The latest inflation data from the Bureau of Labor Statistics show the CPI unchanged in June, following a 0.3% decrease in May. For the full year, the CPI has risen just 1.7%, well below the Fed’s target of 2%. Since the beginning of June, an important indicator of the risk of Japanese-style deflation has begun to rise for the first time in two years.
Falling energy prices were the single largest cause of low inflation in June. Energy prices fell by 1.4% on the month, led by a 2.3% decline in the price of gasoline. The main factor that prevented another overall decrease in the CPI was a 2.7% increase in the price of food, driven in part by a severe drought and heat wave in U.S. farm country.
The numbers from the BLS tell us what has been happening to inflation in the recent past. To learn what market participants expect regarding the future risk of inflation or deflation, we need to turn to other sources. One such source is the Atlanta Fed’s Inflation Project, which publishes a weekly estimate of the probability of deflation over a five-year time horizon.
The deflation probability is calculated using market prices for TIPS (Treasury Inflation-Protected Securities). To protect TIPS holders from inflation, the Treasury adjusts the face value of each security upward once each six months according to changes in the CPI. For example, let’s say you buy a $1,000 TIPS today at face value. Six months from now, suppose the CPI has risen 2%. If so, the Treasury adjusts the face value of the security upward to $1,020 and pays interest on the new face value.
If there is deflation, the Treasury can adjust the face value downward. For example, if, during the second six months you hold your TIPS, the CPI falls by 1%, the face value will decrease from $1,020 back to approximately $1,010. However, there is a bonus in the adjustment formula. Although you are fully protected against the risk that the CPI will increase, you are not fully exposed to the risk that it will decrease, because the face value of your security can never drop below its $1,000 issue price.
Economists at the Atlanta Fed exploit that feature of TIPS to calculate the implied probability of deflation. They use the fact that the deflation protection in a recently issued TIPS, which will be trading at or close to face value, is greater than the deflation protection in a TIPS issued several years ago. The latter will have a face value that has been adjusted upward over time due to past inflation. As a result, in the event of deflation, it has farther to fall before it hits the floor. The math behind the computation of deflation probability, explained here, is daunting, and the people behind it admit that there are methodological limitations. Details aside, though, the concept does have the advantage of giving a number based on actual market transactions, not just a survey.
The following chart summarizes the evolution of deflation expectations over the past couple of years according to the Inflation Project. Back in 2010, when monthly headline inflation was running around zero, the probability that the April 15, 2015, CPI would be lower than the April 15, 2010, CPI peaked at over 30%. Then, as headline inflation rose in 2011, deflation risk receded. Now it is on the rise again.
In case 15% does not sound like a very large risk, notice that the chart measures the probability not just of a brief drop in the CPI, but of sustained, Japanese-style deflation. For example, if prices fell by 1% per year for the next three years, followed by two years of 1.8% inflation, still below the Fed’s target, everyone would be talking about deflation as an established fact. However, that sequence would still leave the 2017 CPI slightly higher than the 2012 CPI, so it would not meet the threshold set by the Atlanta Fed’s methodology.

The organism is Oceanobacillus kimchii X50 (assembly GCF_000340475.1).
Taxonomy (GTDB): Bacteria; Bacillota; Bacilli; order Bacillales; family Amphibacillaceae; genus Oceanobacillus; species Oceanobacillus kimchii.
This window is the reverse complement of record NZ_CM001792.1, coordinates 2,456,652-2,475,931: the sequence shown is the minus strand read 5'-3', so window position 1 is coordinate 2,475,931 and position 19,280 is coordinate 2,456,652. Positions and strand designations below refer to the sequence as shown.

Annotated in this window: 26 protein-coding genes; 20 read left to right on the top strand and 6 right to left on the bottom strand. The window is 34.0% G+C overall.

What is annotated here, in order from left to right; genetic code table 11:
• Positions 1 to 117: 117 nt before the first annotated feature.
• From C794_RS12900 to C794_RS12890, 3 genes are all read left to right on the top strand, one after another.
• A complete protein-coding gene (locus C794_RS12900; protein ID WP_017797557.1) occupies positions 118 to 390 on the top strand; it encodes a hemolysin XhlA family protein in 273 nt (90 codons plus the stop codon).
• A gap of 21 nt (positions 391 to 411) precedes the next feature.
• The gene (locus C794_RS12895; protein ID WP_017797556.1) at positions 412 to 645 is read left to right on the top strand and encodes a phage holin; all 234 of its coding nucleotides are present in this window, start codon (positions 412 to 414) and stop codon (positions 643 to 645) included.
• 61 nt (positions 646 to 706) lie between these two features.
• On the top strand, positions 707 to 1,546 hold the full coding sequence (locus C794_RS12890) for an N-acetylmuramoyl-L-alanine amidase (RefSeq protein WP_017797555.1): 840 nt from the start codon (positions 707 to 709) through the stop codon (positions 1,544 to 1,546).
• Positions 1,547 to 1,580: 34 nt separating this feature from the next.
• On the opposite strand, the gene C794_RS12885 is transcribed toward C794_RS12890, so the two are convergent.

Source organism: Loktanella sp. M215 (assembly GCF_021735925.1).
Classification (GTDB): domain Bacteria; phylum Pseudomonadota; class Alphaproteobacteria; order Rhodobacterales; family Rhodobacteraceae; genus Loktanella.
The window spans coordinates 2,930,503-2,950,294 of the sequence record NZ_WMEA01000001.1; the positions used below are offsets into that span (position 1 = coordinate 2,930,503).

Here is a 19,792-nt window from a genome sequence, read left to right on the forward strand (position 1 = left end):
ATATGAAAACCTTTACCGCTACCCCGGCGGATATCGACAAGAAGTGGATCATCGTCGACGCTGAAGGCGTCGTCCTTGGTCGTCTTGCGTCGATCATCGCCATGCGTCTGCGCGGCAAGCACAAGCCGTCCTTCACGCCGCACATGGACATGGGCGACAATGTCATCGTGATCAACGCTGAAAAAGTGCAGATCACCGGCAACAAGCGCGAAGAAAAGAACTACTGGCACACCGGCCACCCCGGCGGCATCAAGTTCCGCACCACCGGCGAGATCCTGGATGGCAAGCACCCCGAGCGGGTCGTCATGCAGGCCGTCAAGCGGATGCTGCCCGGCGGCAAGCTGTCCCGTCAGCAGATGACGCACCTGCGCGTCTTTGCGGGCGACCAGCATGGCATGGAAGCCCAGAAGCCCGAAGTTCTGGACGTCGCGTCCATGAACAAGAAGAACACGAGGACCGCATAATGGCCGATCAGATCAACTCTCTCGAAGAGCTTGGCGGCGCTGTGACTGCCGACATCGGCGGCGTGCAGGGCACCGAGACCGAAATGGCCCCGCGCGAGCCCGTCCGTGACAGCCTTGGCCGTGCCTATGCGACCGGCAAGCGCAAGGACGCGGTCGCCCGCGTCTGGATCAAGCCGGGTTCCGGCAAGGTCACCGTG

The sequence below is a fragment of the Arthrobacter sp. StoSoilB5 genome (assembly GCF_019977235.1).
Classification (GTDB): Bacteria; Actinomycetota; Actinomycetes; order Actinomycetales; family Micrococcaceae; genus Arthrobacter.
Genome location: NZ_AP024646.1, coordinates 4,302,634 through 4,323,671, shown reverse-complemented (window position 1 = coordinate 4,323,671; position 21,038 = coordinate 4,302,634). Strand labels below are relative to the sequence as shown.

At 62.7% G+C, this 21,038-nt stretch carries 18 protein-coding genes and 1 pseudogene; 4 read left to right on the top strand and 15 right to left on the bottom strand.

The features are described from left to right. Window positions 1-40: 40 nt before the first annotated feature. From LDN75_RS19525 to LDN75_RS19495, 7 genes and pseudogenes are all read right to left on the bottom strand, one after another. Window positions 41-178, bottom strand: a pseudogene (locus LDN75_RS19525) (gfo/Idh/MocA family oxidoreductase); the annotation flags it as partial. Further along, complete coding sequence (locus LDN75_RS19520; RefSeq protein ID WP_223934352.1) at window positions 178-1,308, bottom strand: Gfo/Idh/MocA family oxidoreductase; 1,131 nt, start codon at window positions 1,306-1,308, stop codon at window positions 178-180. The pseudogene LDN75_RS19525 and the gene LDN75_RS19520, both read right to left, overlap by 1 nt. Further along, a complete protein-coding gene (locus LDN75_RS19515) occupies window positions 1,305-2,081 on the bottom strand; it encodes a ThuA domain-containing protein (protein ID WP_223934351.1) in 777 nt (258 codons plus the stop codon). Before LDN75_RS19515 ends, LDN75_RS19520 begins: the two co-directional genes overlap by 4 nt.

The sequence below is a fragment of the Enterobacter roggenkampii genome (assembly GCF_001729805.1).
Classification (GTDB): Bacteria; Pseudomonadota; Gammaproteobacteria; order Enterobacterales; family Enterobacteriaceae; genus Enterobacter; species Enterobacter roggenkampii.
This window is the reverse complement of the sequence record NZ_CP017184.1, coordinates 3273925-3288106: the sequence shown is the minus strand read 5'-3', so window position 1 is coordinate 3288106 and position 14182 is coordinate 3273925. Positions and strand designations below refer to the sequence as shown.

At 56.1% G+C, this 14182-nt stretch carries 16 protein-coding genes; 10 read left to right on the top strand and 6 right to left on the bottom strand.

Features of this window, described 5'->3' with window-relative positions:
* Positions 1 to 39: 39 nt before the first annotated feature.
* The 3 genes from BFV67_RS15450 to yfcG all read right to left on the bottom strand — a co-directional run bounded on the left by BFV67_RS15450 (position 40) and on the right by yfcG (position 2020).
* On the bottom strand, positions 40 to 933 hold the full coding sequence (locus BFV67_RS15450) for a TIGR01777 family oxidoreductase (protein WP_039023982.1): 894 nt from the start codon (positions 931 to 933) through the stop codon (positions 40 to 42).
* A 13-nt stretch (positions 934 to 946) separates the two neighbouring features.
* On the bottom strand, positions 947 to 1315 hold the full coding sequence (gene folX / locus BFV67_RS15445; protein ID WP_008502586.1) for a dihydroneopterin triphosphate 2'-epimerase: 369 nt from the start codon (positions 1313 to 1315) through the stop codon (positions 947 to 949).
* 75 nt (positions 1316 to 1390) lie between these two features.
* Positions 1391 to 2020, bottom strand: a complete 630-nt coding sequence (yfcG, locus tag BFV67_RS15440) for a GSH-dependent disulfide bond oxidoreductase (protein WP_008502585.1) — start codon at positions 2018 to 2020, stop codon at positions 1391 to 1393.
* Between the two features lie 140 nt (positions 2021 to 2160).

Furthermore, note that deflation risk for the time horizon running from April 2012 to April 2017 is distinctly higher than the risk over the nearer 2011 to 2016 horizon. That suggests that TIPS market participants have decreasing faith in the Fed’s will or ability to hit its stated 2% inflation target. Either they think that the Fed will be too indecisive to act in time to keep inflation on target, or they think a QE3 program, if adopted, will fail to do the job.
In a speech last week, Atlanta Fed President Dennis P. Lockhart gave some of the reasons for market participants not to expect the Fed to act decisively against deflation risk anytime soon. Lockhart discusses three issues that divide the Federal Open Market Committee.
- There is considerable disagreement regarding the output gap. Some FOMC members accept the Congressional Budget Office’s view that the gap is around 5.5% and holding steady. Others think the CBO pays insufficient attention to structural changes in the economy, and believe the gap may now be close to zero.
- Another disagreement concerns risks posed by the Fed’s balance sheet, which has tripled in size since 2008. FOMC members with lingering monetarist tendencies see the huge growth of the monetary base as a harbinger of future inflation. Others, including Fed Chairman Ben Bernanke, are confident the Fed has the tools needed to reverse the growth of the balance sheet when the time comes.
- A third disagreement concerns the strength of the transmission mechanism. Those who think the transmission mechanism from monetary policy to nominal GDP is weak think QE3 or other expansionary policy would have little effect even if tried.
Lockhart himself is a middle-of-the-roader. He is satisfied with the Fed’s policy stance to date, but is ready to vote for expansionary measures if data on inflation, jobs, and GDP continue to weaken as the year goes on. He does not specifically cite his own staff’s work on deflation risk, but we can assume that the numbers cross his desk. If they continue to evolve as they have in recent weeks, perhaps they will help nudge him and his FOMC colleagues toward activism.